Reading The Hobbit to Lytton (just turned 6) – Beorn has just sent the party Mirkwood-bound and re-ponied, and this (plus recent Hobbit-discussion on here) seems a good place to take stock.
The Hobbit is a degree tougher going for kids than anything I’ve read aloud so far – there’s notionally 19 chapters but many are very long and the whole thing might well take three times as many nights to finish. I read it absurdly young – yes, I was precocious, but I must have done an outrageous amount of skimming. I’ve read it since – including aloud, to my wife – but as ever reading to kids, with their infinite potential for not listening, really forces you into an awareness of the pace of a book: all the bits I’ve etched into my head happened, but quite a lot happens (or doesn’t really) around them or in between too.
Case in point, the Beorn chapter (“Queer Lodgings”): one of several sections where the heroes get to enjoy a pit stop, and Tolkien gets to limn out a few details of his world – though Beorn and his household of walking dogs and copious mead feel like they have wandered in from a different part of the Medieval entirely. From the rescue by the eagles to the entry into Mirkwood will end up taking me five nights viz.
1. Eagle journey to Gandalf’s announcement that he’s leaving.
2. Discussion of Beorn, trip to the edge of his bee-pastures.
3. Two-by-two intro of dwarves to Beorn*, recap of story so far.
4. Feasting and sleeping at Beorn’s gaff.
5. To the edge of Mirkwood and Gandalf’s actual departure.
This is a dense five nights of story, but not really in terms of action. I remember finding Beorn’s hall as strange and haunting an intermission as JRRT probably intended it, but I think the impact is greater taking the chapter as a whole, and while useful plotwork happens here (Beorn introduced; Goblin military plans discussed), there is also a sense that the entire chapter is devoted to introducing and promising a dude who turns into a bear who then very much does not turn into a bear ‘on camera’.** (I did notice L’s eyes widen at the snuffling and growling at the door – a foolproof ghost story trope – so this slight anticlimax was diverted)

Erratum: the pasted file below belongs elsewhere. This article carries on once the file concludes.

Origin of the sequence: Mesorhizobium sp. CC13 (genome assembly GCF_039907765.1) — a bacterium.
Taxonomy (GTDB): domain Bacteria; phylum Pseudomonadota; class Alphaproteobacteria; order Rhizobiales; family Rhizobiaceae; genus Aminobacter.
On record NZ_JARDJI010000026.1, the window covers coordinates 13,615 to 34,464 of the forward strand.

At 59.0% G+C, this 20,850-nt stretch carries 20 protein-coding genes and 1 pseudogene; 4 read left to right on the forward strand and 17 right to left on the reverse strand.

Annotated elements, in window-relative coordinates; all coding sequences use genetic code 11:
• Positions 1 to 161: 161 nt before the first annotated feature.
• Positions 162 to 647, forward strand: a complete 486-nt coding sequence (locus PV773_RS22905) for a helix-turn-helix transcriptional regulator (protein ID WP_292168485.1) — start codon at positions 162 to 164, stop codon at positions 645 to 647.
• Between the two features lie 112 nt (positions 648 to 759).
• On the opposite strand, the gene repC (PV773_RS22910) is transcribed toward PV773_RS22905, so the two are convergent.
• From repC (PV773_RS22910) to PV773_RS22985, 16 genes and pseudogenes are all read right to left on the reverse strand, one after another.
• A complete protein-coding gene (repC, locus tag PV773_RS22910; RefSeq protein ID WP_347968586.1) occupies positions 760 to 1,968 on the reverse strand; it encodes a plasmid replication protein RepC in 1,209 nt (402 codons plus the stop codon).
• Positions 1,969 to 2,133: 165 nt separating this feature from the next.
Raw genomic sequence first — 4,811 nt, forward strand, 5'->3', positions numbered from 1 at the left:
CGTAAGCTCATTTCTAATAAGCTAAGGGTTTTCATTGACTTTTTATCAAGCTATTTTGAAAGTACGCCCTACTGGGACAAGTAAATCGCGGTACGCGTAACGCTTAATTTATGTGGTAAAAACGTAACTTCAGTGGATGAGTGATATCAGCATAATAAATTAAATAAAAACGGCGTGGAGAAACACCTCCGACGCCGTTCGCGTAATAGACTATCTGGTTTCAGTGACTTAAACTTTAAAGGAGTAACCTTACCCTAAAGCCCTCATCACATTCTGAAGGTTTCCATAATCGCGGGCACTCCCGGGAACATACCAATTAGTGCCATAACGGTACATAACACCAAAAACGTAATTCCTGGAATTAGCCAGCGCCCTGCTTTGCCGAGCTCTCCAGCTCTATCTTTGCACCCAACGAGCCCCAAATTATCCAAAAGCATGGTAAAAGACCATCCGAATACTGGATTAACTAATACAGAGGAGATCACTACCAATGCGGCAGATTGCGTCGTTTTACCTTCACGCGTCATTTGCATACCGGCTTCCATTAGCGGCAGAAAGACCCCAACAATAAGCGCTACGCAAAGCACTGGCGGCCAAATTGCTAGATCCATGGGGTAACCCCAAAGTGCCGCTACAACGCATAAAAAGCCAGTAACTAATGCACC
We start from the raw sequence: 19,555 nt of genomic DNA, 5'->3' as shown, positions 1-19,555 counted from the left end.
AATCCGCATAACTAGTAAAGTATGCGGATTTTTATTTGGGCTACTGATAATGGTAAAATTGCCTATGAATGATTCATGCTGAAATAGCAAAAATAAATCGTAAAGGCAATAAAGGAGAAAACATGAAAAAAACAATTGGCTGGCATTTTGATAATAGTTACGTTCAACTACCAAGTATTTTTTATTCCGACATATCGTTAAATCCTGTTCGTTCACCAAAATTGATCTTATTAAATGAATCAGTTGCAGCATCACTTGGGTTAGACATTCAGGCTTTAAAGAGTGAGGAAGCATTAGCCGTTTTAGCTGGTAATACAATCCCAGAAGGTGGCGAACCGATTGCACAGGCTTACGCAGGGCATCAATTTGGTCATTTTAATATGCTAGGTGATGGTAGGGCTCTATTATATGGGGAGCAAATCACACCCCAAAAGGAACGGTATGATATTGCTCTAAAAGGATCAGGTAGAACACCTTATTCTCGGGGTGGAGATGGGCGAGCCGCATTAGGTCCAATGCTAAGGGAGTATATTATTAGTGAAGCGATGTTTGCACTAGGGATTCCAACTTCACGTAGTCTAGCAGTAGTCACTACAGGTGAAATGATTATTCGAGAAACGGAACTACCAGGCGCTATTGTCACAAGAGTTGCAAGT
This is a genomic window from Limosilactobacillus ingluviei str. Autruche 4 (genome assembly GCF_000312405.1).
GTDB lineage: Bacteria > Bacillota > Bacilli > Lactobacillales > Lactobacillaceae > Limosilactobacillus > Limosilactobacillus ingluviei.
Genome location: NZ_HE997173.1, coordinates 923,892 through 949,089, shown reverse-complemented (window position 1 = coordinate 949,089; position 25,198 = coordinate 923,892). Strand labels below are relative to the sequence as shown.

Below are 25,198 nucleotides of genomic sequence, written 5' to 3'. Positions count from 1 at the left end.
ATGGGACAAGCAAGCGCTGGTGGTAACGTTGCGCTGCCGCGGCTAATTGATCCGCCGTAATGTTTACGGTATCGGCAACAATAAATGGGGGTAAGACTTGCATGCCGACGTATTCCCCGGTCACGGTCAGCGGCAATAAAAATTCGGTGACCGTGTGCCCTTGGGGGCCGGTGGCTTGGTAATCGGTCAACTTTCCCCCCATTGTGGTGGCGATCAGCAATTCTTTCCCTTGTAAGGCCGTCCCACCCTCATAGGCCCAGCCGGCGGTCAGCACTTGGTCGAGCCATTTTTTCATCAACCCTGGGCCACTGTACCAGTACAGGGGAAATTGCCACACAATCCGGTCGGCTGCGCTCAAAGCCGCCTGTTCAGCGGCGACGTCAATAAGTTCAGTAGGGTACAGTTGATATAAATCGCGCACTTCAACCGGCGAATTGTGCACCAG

Despite the occasionally langorous pacing The Hobbit still feels packed with incident. This read has really brought home how well Tolkien portions out his world to us – each chapter introducing at least one thing new until the Dwarves get to the Mountain and all the various elements can be stewed up together. Hobbits and Dwarves; Trolls; Elves; Goblins; Gollum (and the Ring); Wargs and Eagles; Beorn; Spiders; Wood-Elves; Men – and then we’re at the dragon. This episodic storytelling is sometimes held up as something that makes the Hobbit a lesser achievement than Lord Of The Rings – a sense perhaps that Tolkien was improvising. But a) he wasn’t and b) the gradual drawing back of the curtain – “expanding wonderment” as Swanstep neatly put it on the film comment thread – is enormously effective, not least because it gives this Dad plenty of carrots to dangle if the bee-pastures or Elfsongs prove less than thrilling.
*read oneself this is funny, read aloud it induced great restlessness, so either my delivery was off or there was no real need for a recap quite yet.
**though I’m sure he will.